Behind All Joy Lies the Cross: A Review of the Film “The Innocents”

Behind All Joy Lies the Cross: A Review of the Film “The Innocents” June 27, 2016

TheInnocentsWhile the Soviets helped defeat the Nazis to secure a World War II victory for the Allies, they wound up bringing their own brand of vengeance and tyranny to the lands they took over in the ensuing years.

That is the starting point for a new inspired-by-a-true-story Polish/French film called “The Innocents,” which is set in motion by Soviet soldiers breaking into a convent and repeatedly raping the Sisters there over a period of three days, leaving several of them pregnant. (The sexual assaults take place before the movie begins and are only referred to in conversation, never depicted).

Here is the official synopsis:

Warsaw, December 1945: World War II is finally over, and Mathilde (Lou de Laâge), a young French Red Cross doctor, is treating the last of the French survivors of the German camps. When a panicked Benedictine nun appears at the clinic one night begging Mathilde to follow her back to the convent, what she finds there is shocking: a holy sister about to give birth and several more in advanced stages of pregnancy. A non-believer, Mathilde enters the sisters’ fiercely private world, dictated by the rituals of their order and the strict Rev. Mother (Agata Kulesza). Fearing the shame of exposure and the hostility of the new anti-Catholic Communist government, and facing an unprecedented crisis of faith, the nuns increasingly turn to Mathilde as their belief and traditions clash with harsh realities.

While the rape of the innocents is the story’s starting off point, the film isn’t about the soldiers but rather the after-effects on the victims, as well as the caring doctor who becomes their helper.

TheInnocents-2One of the film’s themes is that God can use anyone to bring His light into people’s lives. Though Mathilde is a nonbeliever, she serves as a role model of sorts to the Sisters that they don’t have to fear everyone and everything about the outside world. In addition to helping them deliver their babies, she provides them with understanding and compassion that offers them solace during the most trying time of their lives, after they’ve experienced the worst of humanity. And in one scene when Mathilde allows a pregnant Sister to listen to her baby’s heartbeat, joy intercedes in a situation in which there had only been darkness.

On the other hand, the Sisters reveal a spiritual side of life to Mathilde with which she may not have been familiar. In one scene, Mathilde listens to the Sisters singing their morning Lauds and she is obviously moved by the beauty of the harmony among them. She also senses a bond of community among the women that makes her long for something similar in her own life.

Through their interactions with each other, Mathilde and the Sisters become better human beings because they’ve been touched in their own unique way by beauty, truth, and goodness – all of which point to the divine.

Another noteworthy aspect of the film has to do with the culture’s attitude toward rape victims at that time – and within the religious community in particular. The Sisters feel like they have sinned by being raped and brought shame on themselves in the eyes of God and society.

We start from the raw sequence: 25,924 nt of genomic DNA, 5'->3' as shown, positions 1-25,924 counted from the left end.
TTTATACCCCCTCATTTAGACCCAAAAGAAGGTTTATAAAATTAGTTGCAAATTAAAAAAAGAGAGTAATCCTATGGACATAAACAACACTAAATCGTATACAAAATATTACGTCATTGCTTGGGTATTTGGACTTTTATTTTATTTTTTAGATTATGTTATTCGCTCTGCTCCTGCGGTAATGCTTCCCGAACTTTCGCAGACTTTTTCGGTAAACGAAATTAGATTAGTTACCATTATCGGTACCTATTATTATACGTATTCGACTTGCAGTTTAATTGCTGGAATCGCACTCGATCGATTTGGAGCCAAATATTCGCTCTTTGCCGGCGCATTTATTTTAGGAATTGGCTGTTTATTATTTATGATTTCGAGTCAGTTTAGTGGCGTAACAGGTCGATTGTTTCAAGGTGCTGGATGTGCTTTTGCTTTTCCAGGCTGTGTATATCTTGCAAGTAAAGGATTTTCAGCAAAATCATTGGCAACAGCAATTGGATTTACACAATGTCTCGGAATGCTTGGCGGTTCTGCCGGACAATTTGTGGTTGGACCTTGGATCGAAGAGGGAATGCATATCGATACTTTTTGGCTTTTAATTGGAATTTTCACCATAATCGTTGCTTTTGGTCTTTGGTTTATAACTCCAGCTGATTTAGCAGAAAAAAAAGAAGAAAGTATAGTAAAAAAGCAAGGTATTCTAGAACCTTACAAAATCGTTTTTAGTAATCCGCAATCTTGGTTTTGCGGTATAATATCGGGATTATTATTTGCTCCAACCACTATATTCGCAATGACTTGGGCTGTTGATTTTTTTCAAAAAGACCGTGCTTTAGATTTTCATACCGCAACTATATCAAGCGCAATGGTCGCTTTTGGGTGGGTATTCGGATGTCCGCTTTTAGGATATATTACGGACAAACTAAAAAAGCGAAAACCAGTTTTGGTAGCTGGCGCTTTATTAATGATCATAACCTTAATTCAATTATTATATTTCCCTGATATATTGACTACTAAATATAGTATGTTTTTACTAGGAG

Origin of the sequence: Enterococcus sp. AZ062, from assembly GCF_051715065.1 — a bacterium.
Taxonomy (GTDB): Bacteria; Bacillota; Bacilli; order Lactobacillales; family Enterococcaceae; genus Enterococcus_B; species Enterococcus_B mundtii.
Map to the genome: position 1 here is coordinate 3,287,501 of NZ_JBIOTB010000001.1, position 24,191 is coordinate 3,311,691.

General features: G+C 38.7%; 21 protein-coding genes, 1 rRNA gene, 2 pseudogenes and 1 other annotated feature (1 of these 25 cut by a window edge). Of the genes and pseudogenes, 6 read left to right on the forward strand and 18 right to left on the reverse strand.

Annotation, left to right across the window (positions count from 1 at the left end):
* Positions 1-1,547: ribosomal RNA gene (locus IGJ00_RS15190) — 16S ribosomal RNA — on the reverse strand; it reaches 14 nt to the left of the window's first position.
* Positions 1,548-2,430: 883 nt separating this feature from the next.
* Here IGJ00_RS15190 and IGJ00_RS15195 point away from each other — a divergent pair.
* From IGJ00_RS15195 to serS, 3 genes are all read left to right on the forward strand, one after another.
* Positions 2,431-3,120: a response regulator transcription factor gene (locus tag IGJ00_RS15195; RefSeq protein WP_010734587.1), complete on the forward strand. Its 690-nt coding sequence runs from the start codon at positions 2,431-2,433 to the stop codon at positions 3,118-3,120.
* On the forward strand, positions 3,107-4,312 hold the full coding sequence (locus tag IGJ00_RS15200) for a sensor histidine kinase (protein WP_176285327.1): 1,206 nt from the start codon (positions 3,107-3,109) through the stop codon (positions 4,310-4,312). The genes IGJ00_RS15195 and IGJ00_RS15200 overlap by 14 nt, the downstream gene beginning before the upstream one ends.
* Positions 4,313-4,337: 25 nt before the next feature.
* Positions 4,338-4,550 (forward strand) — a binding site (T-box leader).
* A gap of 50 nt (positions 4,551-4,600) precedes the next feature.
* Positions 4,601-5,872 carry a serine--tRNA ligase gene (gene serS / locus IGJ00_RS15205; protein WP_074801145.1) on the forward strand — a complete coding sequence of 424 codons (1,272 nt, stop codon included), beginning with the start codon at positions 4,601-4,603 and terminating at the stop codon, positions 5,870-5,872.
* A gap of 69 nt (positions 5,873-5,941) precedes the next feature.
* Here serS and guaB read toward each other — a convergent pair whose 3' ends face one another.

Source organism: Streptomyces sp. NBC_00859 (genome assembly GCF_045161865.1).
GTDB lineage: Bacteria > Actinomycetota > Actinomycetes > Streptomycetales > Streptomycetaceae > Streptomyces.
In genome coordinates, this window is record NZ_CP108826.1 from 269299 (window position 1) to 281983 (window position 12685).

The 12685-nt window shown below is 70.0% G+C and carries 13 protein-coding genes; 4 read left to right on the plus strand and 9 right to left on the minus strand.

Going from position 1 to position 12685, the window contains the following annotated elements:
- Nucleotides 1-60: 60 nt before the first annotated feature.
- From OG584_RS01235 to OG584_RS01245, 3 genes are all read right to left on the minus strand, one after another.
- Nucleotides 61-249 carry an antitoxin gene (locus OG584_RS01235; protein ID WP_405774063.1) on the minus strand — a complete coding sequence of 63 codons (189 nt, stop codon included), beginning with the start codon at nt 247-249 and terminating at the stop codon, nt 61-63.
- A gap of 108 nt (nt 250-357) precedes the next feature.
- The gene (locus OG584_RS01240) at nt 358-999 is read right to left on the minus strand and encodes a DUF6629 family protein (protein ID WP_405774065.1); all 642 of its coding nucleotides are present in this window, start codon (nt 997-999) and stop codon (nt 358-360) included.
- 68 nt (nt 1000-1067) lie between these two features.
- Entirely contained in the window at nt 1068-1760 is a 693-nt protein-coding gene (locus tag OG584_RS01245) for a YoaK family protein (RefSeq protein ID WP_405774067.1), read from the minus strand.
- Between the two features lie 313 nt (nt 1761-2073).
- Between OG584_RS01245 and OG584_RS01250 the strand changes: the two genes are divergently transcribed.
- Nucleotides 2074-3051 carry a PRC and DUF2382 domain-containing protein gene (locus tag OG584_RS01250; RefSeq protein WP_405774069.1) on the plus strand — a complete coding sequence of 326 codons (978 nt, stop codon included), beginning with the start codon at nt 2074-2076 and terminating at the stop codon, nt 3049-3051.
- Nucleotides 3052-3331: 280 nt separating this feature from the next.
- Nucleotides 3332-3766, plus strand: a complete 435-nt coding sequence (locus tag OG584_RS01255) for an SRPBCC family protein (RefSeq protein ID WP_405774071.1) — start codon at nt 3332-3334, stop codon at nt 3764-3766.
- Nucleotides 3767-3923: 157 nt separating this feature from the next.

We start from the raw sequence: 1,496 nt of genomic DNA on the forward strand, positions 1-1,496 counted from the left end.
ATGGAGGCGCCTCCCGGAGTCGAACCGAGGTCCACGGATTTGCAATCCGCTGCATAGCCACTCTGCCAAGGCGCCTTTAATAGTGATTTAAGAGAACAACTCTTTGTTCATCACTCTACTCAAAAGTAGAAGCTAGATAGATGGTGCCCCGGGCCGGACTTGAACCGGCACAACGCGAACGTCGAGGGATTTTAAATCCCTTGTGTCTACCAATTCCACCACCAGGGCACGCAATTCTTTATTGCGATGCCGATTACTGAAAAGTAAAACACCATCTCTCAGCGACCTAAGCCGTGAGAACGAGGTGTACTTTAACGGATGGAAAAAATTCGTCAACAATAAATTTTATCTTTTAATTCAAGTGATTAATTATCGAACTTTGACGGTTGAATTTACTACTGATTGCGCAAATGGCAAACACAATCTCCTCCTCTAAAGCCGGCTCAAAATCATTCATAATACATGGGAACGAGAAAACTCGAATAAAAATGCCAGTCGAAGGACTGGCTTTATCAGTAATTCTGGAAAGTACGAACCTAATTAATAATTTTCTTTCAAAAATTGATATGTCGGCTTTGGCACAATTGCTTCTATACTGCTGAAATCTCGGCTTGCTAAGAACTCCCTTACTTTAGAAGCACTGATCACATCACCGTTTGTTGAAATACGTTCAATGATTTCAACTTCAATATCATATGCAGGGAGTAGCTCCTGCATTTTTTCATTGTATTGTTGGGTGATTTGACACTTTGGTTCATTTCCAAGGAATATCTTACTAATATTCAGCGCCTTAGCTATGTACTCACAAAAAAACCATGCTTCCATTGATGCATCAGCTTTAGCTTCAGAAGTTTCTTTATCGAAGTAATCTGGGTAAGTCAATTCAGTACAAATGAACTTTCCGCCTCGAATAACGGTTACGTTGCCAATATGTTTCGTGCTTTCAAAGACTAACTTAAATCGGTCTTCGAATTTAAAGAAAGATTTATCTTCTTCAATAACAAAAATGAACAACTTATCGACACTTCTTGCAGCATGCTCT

While Mother Abbess says that God will help them through this ordeal, Mathilde insists, “God’s help won’t be enough. You need someone qualified. I can send a Polish Red Cross midwife.”

Mother Abbess responds, “If you do that, our convent will be shut down. If we’re evicted, our girls will be objects of shame. People will find out. Everyone will reject them. Many will die. My duty is to protect our secret.”

Mathilde agrees to secretly care for the pregnant Sisters herself, but the fact that she has to do it this way demonstrates how flawed everyone’s thinking is on this topic. These innocent women have enough pain to deal with in light of what happened. To be negatively judged by others is a grave injustice.

Along those same lines, the film also shows how a skewed adherence to rigid rules can lead down a hellish road. Without giving too much away, I’ll say that the story takes an unexpected turn in the final third of the movie. That turn is a result of the aforementioned shame and a total misunderstanding of what God wants from the lives of those devoted to serving Him. While some people believe that the modern Church indulges in an overabundance of mercy, “The Innocents” demonstrates the harm that a lack of mercy can do as well.

“The Innocents” also deserves credit for not whitewashing the effect this kind of crime can have on the faith of believers. Several of the Sisters struggle with doubt in the aftermath of the rapes, as revealed in this exchange:

Mathilde: Have none lost their faith?

Sister: You know, faith. At first you’re like a child, holding your father’s hand, feeling safe. Then a time comes – and I think it always comes – when your father lets go. You’re lost, alone in the dark. You cry out, but no one answers. Even if you prepare for it, you’re caught unawares. It hits you right in the heart. This is the cross we bear. Behind all joy lies the cross.

At the end of the film, the struggles with doubt aren’t resolved in some beatific vision from heaven, but rather in the choices the Sisters make regarding the best way to move forward with their lives – using love to navigate that fine line between faith and doubt.

Ultimately, “The Innocents” is a story of new life born out of horrific circumstances, a story of faith tested and distorted, and a story of the joy that can result when people choose love, service, and community.

“The Innocents” opens this Friday, July 1st, in New York and Los Angeles. Directed by Anne Fontaine. Written by Sabrine B. Karine, Alice Vial and Pascal Bonitzer. Cinematography by Caroline Champetier.

(Photos courtesy of Music Box Films)

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